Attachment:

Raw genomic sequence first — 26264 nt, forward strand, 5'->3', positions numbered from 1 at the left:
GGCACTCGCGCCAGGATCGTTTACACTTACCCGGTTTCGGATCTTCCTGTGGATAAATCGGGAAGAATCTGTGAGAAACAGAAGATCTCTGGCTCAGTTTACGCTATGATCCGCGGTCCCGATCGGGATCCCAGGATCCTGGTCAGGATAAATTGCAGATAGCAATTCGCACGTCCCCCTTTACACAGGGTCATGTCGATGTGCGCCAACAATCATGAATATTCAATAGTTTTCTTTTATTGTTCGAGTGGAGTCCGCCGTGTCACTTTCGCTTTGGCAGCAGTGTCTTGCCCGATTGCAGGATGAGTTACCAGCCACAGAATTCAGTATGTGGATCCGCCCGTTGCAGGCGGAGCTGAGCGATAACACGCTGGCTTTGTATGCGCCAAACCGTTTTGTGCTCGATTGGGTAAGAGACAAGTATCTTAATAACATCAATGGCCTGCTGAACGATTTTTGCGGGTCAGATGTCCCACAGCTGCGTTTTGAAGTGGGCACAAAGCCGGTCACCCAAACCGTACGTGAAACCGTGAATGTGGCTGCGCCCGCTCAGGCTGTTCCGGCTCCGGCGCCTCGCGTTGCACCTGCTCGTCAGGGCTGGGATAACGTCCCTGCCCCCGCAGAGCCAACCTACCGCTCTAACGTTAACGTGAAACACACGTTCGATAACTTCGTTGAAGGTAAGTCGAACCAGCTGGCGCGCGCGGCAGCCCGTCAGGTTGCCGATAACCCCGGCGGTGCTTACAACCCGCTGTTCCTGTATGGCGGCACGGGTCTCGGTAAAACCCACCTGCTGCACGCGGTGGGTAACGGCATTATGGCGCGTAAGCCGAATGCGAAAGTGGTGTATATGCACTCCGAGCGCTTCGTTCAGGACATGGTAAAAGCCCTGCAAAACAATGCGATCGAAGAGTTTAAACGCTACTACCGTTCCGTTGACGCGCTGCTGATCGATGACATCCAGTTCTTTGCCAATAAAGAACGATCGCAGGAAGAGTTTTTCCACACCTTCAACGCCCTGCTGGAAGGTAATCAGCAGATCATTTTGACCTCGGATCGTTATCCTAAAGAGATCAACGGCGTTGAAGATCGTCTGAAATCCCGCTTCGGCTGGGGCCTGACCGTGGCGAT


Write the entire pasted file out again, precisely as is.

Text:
Raw genomic sequence first — 26264 nt, forward strand, 5'->3', positions numbered from 1 at the left:
GGCACTCGCGCCAGGATCGTTTACACTTACCCGGTTTCGGATCTTCCTGTGGATAAATCGGGAAGAATCTGTGAGAAACAGAAGATCTCTGGCTCAGTTTACGCTATGATCCGCGGTCCCGATCGGGATCCCAGGATCCTGGTCAGGATAAATTGCAGATAGCAATTCGCACGTCCCCCTTTACACAGGGTCATGTCGATGTGCGCCAACAATCATGAATATTCAATAGTTTTCTTTTATTGTTCGAGTGGAGTCCGCCGTGTCACTTTCGCTTTGGCAGCAGTGTCTTGCCCGATTGCAGGATGAGTTACCAGCCACAGAATTCAGTATGTGGATCCGCCCGTTGCAGGCGGAGCTGAGCGATAACACGCTGGCTTTGTATGCGCCAAACCGTTTTGTGCTCGATTGGGTAAGAGACAAGTATCTTAATAACATCAATGGCCTGCTGAACGATTTTTGCGGGTCAGATGTCCCACAGCTGCGTTTTGAAGTGGGCACAAAGCCGGTCACCCAAACCGTACGTGAAACCGTGAATGTGGCTGCGCCCGCTCAGGCTGTTCCGGCTCCGGCGCCTCGCGTTGCACCTGCTCGTCAGGGCTGGGATAACGTCCCTGCCCCCGCAGAGCCAACCTACCGCTCTAACGTTAACGTGAAACACACGTTCGATAACTTCGTTGAAGGTAAGTCGAACCAGCTGGCGCGCGCGGCAGCCCGTCAGGTTGCCGATAACCCCGGCGGTGCTTACAACCCGCTGTTCCTGTATGGCGGCACGGGTCTCGGTAAAACCCACCTGCTGCACGCGGTGGGTAACGGCATTATGGCGCGTAAGCCGAATGCGAAAGTGGTGTATATGCACTCCGAGCGCTTCGTTCAGGACATGGTAAAAGCCCTGCAAAACAATGCGATCGAAGAGTTTAAACGCTACTACCGTTCCGTTGACGCGCTGCTGATCGATGACATCCAGTTCTTTGCCAATAAAGAACGATCGCAGGAAGAGTTTTTCCACACCTTCAACGCCCTGCTGGAAGGTAATCAGCAGATCATTTTGACCTCGGATCGTTATCCTAAAGAGATCAACGGCGTTGAAGATCGTCTGAAATCCCGCTTCGGCTGGGGCCTGACCGTGGCGAT